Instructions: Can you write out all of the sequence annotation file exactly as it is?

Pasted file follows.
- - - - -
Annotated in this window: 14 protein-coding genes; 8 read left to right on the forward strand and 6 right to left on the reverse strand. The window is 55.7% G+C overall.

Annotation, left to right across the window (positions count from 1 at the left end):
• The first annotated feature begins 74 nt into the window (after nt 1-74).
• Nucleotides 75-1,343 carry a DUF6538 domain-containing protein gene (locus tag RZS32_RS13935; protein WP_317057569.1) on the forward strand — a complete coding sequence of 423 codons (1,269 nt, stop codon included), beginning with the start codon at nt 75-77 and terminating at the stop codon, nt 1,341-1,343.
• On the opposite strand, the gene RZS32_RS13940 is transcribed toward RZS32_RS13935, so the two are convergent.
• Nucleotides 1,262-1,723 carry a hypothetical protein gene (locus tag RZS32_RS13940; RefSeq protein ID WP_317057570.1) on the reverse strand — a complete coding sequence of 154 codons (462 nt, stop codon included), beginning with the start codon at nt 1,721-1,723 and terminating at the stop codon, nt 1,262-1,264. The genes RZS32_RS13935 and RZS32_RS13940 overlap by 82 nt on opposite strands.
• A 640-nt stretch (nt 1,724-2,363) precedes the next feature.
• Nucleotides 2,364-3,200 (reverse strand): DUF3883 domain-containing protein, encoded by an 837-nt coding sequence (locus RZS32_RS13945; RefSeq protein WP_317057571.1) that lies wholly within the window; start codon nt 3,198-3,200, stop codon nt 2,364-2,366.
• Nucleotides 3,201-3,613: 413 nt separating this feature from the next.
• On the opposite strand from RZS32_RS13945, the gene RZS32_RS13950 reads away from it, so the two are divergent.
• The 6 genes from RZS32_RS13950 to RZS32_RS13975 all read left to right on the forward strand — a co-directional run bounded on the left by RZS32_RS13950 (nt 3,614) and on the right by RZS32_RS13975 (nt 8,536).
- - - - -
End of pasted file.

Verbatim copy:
Annotated in this window: 14 protein-coding genes; 8 read left to right on the forward strand and 6 right to left on the reverse strand. The window is 55.7% G+C overall.

Annotation, left to right across the window (positions count from 1 at the left end):
• The first annotated feature begins 74 nt into the window (after nt 1-74).
• Nucleotides 75-1,343 carry a DUF6538 domain-containing protein gene (locus tag RZS32_RS13935; protein WP_317057569.1) on the forward strand — a complete coding sequence of 423 codons (1,269 nt, stop codon included), beginning with the start codon at nt 75-77 and terminating at the stop codon, nt 1,341-1,343.
• On the opposite strand, the gene RZS32_RS13940 is transcribed toward RZS32_RS13935, so the two are convergent.
• Nucleotides 1,262-1,723 carry a hypothetical protein gene (locus tag RZS32_RS13940; RefSeq protein ID WP_317057570.1) on the reverse strand — a complete coding sequence of 154 codons (462 nt, stop codon included), beginning with the start codon at nt 1,721-1,723 and terminating at the stop codon, nt 1,262-1,264. The genes RZS32_RS13935 and RZS32_RS13940 overlap by 82 nt on opposite strands.
• A 640-nt stretch (nt 1,724-2,363) precedes the next feature.
• Nucleotides 2,364-3,200 (reverse strand): DUF3883 domain-containing protein, encoded by an 837-nt coding sequence (locus RZS32_RS13945; RefSeq protein WP_317057571.1) that lies wholly within the window; start codon nt 3,198-3,200, stop codon nt 2,364-2,366.
• Nucleotides 3,201-3,613: 413 nt separating this feature from the next.
• On the opposite strand from RZS32_RS13945, the gene RZS32_RS13950 reads away from it, so the two are divergent.
• The 6 genes from RZS32_RS13950 to RZS32_RS13975 all read left to right on the forward strand — a co-directional run bounded on the left by RZS32_RS13950 (nt 3,614) and on the right by RZS32_RS13975 (nt 8,536).